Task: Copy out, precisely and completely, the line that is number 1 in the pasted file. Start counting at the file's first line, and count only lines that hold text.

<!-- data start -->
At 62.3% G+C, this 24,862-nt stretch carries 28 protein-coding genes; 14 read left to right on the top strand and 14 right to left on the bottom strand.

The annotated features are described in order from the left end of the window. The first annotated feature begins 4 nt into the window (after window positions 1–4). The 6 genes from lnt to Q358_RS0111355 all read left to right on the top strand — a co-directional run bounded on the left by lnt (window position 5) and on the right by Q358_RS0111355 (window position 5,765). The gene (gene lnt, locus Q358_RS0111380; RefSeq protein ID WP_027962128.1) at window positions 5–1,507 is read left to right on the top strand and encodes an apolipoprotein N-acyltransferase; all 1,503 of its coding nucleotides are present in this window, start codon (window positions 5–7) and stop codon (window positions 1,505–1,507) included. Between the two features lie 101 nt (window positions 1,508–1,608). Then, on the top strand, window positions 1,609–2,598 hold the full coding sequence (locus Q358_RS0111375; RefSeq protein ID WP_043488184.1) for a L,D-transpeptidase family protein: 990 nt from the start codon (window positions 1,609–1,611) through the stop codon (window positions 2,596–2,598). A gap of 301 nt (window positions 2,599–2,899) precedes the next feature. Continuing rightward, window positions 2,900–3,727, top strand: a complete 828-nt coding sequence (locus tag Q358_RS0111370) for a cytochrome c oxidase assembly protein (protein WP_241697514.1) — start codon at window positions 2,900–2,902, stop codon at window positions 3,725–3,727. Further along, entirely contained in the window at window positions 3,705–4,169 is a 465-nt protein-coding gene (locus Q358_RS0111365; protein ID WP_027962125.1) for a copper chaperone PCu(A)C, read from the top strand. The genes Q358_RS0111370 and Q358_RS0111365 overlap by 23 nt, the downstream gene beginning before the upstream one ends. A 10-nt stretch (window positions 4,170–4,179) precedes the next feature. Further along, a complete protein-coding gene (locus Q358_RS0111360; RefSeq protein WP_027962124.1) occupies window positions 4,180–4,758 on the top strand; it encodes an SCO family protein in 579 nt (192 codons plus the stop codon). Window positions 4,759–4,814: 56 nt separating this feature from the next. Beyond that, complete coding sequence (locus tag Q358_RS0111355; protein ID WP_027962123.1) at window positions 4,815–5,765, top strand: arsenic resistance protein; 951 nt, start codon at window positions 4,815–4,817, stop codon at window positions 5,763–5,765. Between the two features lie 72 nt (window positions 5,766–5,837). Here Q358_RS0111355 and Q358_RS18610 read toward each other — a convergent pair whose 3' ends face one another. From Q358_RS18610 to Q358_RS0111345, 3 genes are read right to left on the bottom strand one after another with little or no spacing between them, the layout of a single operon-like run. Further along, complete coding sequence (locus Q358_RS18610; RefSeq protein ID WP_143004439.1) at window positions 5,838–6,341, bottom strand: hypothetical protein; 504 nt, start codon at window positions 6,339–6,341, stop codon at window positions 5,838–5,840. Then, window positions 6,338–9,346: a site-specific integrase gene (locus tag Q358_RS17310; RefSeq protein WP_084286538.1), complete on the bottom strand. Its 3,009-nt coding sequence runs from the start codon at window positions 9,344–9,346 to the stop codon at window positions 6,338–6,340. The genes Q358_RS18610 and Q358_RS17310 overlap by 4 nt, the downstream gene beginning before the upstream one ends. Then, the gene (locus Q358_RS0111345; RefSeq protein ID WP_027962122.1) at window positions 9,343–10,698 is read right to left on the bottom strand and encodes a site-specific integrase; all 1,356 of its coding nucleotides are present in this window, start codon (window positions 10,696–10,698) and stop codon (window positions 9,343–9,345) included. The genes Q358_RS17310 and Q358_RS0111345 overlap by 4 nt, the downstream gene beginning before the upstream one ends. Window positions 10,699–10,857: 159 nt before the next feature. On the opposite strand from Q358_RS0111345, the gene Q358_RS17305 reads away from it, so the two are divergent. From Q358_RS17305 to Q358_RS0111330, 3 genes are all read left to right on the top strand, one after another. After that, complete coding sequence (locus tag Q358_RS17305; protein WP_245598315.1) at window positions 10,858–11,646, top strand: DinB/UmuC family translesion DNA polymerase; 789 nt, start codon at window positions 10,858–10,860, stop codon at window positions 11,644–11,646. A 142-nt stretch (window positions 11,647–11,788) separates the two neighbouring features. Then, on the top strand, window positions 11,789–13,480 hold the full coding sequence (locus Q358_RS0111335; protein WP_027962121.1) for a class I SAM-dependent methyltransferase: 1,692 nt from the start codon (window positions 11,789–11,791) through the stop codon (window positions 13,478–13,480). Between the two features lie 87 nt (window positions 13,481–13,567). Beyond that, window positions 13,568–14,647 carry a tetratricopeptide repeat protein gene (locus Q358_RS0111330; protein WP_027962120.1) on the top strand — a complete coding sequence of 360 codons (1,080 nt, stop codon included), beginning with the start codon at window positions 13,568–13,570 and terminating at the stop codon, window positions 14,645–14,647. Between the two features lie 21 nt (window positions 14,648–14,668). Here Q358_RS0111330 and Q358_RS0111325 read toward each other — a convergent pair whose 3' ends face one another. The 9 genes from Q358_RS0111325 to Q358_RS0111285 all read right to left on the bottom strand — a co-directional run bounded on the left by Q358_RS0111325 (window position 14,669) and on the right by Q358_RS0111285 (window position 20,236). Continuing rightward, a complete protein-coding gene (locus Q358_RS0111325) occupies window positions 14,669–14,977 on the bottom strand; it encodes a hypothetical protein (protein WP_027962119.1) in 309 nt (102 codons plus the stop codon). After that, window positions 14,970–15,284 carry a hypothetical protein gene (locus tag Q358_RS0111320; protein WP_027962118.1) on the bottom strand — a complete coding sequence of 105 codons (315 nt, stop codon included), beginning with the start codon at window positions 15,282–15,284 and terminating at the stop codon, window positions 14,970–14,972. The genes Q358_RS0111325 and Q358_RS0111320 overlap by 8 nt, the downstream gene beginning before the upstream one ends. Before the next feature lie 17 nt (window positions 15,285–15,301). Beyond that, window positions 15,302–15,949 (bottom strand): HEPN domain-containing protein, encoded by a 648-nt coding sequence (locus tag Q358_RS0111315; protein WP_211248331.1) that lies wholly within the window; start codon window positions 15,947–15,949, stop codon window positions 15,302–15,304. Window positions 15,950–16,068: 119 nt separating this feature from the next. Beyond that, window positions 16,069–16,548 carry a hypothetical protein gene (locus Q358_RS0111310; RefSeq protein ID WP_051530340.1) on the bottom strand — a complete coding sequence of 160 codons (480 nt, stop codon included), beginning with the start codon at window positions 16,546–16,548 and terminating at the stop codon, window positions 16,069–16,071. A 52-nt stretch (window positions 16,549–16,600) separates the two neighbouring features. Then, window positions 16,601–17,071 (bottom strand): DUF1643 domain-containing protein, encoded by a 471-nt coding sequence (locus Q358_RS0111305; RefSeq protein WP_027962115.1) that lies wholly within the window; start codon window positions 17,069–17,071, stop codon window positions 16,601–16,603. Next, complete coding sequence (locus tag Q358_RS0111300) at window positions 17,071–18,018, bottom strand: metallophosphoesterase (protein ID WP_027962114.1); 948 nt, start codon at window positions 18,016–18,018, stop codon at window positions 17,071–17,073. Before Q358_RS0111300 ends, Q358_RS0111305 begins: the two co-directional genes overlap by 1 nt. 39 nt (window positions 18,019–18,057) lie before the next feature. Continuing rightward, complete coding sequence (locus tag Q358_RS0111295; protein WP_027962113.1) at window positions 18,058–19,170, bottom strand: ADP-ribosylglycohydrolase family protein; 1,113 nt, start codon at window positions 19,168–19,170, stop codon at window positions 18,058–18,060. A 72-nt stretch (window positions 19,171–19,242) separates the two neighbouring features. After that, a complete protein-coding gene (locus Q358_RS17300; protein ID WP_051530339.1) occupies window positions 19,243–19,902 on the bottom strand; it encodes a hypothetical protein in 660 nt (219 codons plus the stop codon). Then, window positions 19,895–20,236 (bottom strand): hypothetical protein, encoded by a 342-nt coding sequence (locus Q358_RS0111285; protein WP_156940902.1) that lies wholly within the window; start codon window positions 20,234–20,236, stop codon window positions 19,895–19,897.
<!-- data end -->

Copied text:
At 62.3% G+C, this 24,862-nt stretch carries 28 protein-coding genes; 14 read left to right on the top strand and 14 right to left on the bottom strand.